Yet another concern is the column temperature mentioned in the bioanalytical method to be 500°C,4 which is expected to be too high for any kind of chromatographic columns. Do the authors want to say 50°C or are they indicating about the ion-source temperature of the mass spectrometer as 500°C? Although the authors have tried to understand the mechanistic aspects of genetic polymorphism on pharmacokinetic interaction of rosuvastatin and glimepiride, the bioanalytical method adopted for pharmacokinetic studies needs further clarification.

This communication was prepared to promote an exchange of thoughts on a topic of great interest in genetic polymorphism and pharmacokinetic interactions.

Disclosure

The authors report no conflicts of interest in this communication.


References

1.

Ieiri I, Takane H, Hirota T, Otsubo K, Higuchi S. Genetic polymorphisms of drug transporters: pharmacokinetic and pharmacodynamic consequences in pharmacotherapy. Expert Opin Drug Metab Toxicol. 2006;2(5):651–674.

2.

Fukasawa T, Suzuki A, Otani K. Effects of genetic polymorphism of cytochrome P450 enzymes on the pharmacokinetics of benzodiazepines. J Clin Pharm Ther. 2007;32(4):333–341.

3.

Wei CY, Lee MT, Chen YT. Pharmacogenomics of adverse drug reactions: implementing personalized medicine. Hum Mol Genet. 2012;21(R1):R58–R65.

4.

Kim CO, Oh ES, Kim H, Park MS. Pharmacokinetic interactions between glimepiride and rosuvastatin in healthy Korean subjects: does the SLCO1B1 or CYP2C9 genetic polymorphism affect these drug interactions? Drug Des Devel Ther. 2017;11:503–512.

5.

[no authors listed]. Mass Spectrometry in Bioanalysis. Particle Sciences – Technical Brief. 2009;4:1–2. Available from: http://www.particlesciences.com/news/technical-briefs/2009/mass-spectrometry-bioanalysis.html Accessed March 14, 2017.

6.

Pucci V, Di Palma S, Alfieri A, Bonelli F, Monteagudo E. A novel strategy for reducing phospholipids-based matrix effect in LC-ESI-MS bioanalysis by means of HybridSPE. J Pharm Biomed Anal. 2009;50(5):867–871.

Author’s reply

Min Soo Park1,2

1Department of Clinical Pharmacology, Severance Hospital, 2Department of Pediatrics, Yonsei University College of Medicine, Seoul, South Korea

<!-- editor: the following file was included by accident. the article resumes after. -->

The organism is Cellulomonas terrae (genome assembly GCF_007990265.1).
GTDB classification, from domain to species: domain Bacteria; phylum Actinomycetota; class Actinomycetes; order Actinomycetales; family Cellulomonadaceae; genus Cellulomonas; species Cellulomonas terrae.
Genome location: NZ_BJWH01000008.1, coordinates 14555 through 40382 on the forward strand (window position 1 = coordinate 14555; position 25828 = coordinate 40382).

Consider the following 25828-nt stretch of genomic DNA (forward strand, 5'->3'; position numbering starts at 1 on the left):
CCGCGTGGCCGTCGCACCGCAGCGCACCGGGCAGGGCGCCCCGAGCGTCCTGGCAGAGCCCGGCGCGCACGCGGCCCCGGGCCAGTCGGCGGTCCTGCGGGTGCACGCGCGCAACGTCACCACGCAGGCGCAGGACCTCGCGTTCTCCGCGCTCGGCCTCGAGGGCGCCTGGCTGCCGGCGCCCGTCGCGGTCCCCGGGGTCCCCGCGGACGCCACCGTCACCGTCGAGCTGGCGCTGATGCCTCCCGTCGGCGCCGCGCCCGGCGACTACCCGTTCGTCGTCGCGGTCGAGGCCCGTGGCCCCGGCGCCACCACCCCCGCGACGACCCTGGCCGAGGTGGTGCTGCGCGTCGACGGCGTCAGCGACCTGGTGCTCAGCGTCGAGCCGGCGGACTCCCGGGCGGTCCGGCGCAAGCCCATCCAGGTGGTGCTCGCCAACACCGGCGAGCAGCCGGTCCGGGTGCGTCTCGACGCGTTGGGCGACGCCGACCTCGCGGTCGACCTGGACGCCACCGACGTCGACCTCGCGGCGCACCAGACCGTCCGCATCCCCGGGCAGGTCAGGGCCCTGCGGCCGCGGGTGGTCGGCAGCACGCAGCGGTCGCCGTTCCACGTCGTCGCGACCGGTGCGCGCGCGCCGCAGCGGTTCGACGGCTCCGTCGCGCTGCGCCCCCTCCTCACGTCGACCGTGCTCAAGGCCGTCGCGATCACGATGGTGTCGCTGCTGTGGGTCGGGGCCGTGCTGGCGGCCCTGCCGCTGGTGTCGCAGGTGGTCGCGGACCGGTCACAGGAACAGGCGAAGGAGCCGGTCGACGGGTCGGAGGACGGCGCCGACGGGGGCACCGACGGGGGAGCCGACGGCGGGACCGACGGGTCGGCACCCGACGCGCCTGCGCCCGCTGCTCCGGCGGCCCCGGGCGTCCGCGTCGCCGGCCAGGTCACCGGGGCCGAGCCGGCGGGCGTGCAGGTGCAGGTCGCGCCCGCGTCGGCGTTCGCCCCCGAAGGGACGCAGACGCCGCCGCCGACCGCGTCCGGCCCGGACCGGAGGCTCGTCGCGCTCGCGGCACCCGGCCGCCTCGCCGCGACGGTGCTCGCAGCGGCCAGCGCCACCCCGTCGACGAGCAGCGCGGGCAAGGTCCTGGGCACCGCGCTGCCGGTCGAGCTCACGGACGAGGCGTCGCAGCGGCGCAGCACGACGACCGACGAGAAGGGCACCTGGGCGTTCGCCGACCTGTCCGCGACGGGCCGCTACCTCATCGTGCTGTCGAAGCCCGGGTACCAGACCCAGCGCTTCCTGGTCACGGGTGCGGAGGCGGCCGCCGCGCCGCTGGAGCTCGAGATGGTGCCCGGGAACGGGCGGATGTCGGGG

Correspondence: Min Soo Park, Department of Clinical Pharmacology, Severance Hospital, Yonsei University College of Medicine, 50-1 Yonsei-ro, Seodaemun-gu, Seoul 03722, South Korea, Email minspark@yuhs.ac

Dear editor

First of all, we would like to thank Thakkar and Dash for their interest in our paper “Pharmacokinetic interactions between glimepiride and rosuvastatin in healthy Korean subjects: does the SLCO1B1 or CYP2C9 genetic polymorphism affect these drug interactions?” Regarding their concerns about the sample processing of rosuvastatin and N-desmethyl rosuvastatin, they seem to have misunderstood because detailed contents were missed. As mentioned by Thakkar and Dash, higher amounts of organic solvents are used for deproteinization. Before the mixture of plasma and internal standard was centrifuged, we added 800 μL of 0.1% formic acid – diethyl ether (1:7, v/v) to deproteinize. We consider that our sample extraction process for rosuvastatin and N-desmethyl rosuvastatin analysis was appropriate because organic solvents were added at more than 10 times the volume of the plasma sample.

Similar to the sample processing of rosuvastatn and N-desmethyl rosuvastatin, 800 μL of 0.1% formic acid – diethyl ether (1:7, v/v) were added to the mixture with plasma and internal standard for glimepiride analysis, and then the mixture was centrifuged. After centrifugation, 100 μL of supernatant was diluted with 100 μL of water, and 10 μL of the resultant solution was injected directly into the column heated at 40°C not 500°C. Unfortunately, we confirm that the column temperature for glimepiride assay was a typo. We are pleased to be able to correct our paper.

Disclosure

The authors report no conflicts of interest in this communication.